起底 Uber 创始人 Travis Kalanick
（14:33:21 更新）周末的《纽约时报》用一篇长文试图解释 Uber 创始人 Travis Kalanick 的性格与领导风格，这是一篇关于「野心」的故事，作者引用 与 Travis 相识的风险投资人 Mark Cuban 的话定调：
Travis’s biggest strength is that he will run through a wall to accomplish his goals.....Travis’s biggest weakness is that he will run through a wall to accomplish his goals. That’s the best way to describe him......
一个例子是 Uber 初期的重要转型决定：
UberCab, as it was called at the time, started its service in San Francisco in May 2010. Mr. Camp and Mr. Kalanick picked that name to emphasize the convenience of calling a car on demand from an app. Mr. Kalanick wanted a break from full-time start-up life after running Red Swoosh, so he and Mr. Camp named Ryan Graves, who responded to a call for help on Twitter, as chief executive.
A few months later, Mr. Kalanick changed his mind and took over as UberCab’s chief. He quickly positioned the start-up as an alternative to the taxi industry. At the time, taxi companies had iron grips in many towns. City-by-city regulations required procedures like base stations for cabs, safety measures and other stipulations.
Mr. Kalanick ignored those rules.
“We’re in a political campaign,” he once said at a technology conference, and the candidate is Uber. The opponent is named Taxi, he said, adding a rude descriptive. “Nobody likes him, he’s not a nice character, but he’s so woven into the political machinery and fabric that a lot of people owe him favors.”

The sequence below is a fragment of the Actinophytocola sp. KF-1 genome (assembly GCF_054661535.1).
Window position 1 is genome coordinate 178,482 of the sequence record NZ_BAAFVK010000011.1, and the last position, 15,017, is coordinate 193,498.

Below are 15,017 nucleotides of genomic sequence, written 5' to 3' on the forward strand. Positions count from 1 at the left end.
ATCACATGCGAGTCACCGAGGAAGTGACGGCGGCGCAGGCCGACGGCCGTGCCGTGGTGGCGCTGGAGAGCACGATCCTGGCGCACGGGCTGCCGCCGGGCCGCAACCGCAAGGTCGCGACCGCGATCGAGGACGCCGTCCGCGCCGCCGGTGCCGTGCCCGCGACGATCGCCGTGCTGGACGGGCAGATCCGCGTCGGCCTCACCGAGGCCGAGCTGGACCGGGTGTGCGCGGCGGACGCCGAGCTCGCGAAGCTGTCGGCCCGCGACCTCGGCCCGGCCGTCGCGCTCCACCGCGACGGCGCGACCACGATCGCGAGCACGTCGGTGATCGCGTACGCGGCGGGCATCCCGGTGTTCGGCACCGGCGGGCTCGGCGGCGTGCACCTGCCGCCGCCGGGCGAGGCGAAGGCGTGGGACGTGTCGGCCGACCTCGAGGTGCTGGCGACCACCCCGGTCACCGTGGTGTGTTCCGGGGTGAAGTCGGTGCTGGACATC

Inside Uber, Mr. Kalanick began codifying the pillars of the company’s culture. He particularly admired Amazon, the e-commerce company that espouses 14 leadership principles including “learn and be curious” and “insist on the highest standards.” So he created 14 values for Uber, with tenets such as being “super pumped” and “always be hustlin’.”
而 Travis 最崇拜的真理则是：growth above all else。换句话说，假如这个人或这个方法能给业务带来增长，那么其他一切都不重要，这或许可以解释一切与 Uber 相关的丑闻，《纽约时报》也这样写道：
That meant Uber’s top performers were often promoted and protected. When one general manager, a title for a city-level chief, threw a coffee mug at a subordinate in a fit of rage, the incident was reported to human resources — but there was no follow-up. At the time, Uber’s business in the general manager’s city was strong.
贯穿本文的一个案例则是 Uber 与苹果的对抗，当时 Uber 为了避免中国司机使用 iPhone 恶意注册、刷单，通过在 Uber App 里写入一段永久代码来鉴别该手机是否注册过 Uber（即便是抹去重装系统也不行），这个手段已经触犯了苹果的相关隐私规定，Travis 被要求到苹果总部谈话，《纽约时报》这样描述这番谈话：
......and when Mr. Kalanick arrived at the midafternoon meeting sporting his favorite pair of bright red sneakers and hot-pink socks, Mr. Cook was prepared. “So, I’ve heard you’ve been breaking some of our rules,” Mr. Cook said in his calm, Southern tone. Stop the trickery, Mr. Cook then demanded, or Uber’s app would be kicked out of Apple’s App Store.
For Mr. Kalanick, the moment was fraught with tension. If Uber’s app was yanked from the App Store, it would lose access to millions of iPhone customers — essentially destroying the ride-hailing company’s business. So Mr. Kalanick acceded.
文章的末尾，借用在场的人的话展现了 Travis 当时的状态：
Mr. Kalanick was shaken by Mr. Cook’s scolding, according to a person who saw him after the meeting.
But only momentarily. After all, Mr. Kalanick had faced off against Apple, and Uber had survived. He had lived to fight another day.
（12:57:23 更新）《连线》杂志的这篇长文讲述了包括 Google 在内的诸多互联网公司雇佣人类来训练机器，但与那些高大上的科学家、工程师相比，这些所谓的机器教练，不过是些低端劳动力，甚至是临时工：
Googlers at the company’s sprawling Mountain View headquarters enjoy a picturesque campus, free gourmet cafeteria food, and rec room games like pool and foosball. That’s a far cry from the life of a typical ad rater. These days, working for the world’s most valuable tech companies can mean luxurious perks and huge paydays. It can also mean toiling away as a temp worker at rote tasks, training these companies’ machines to do the same work.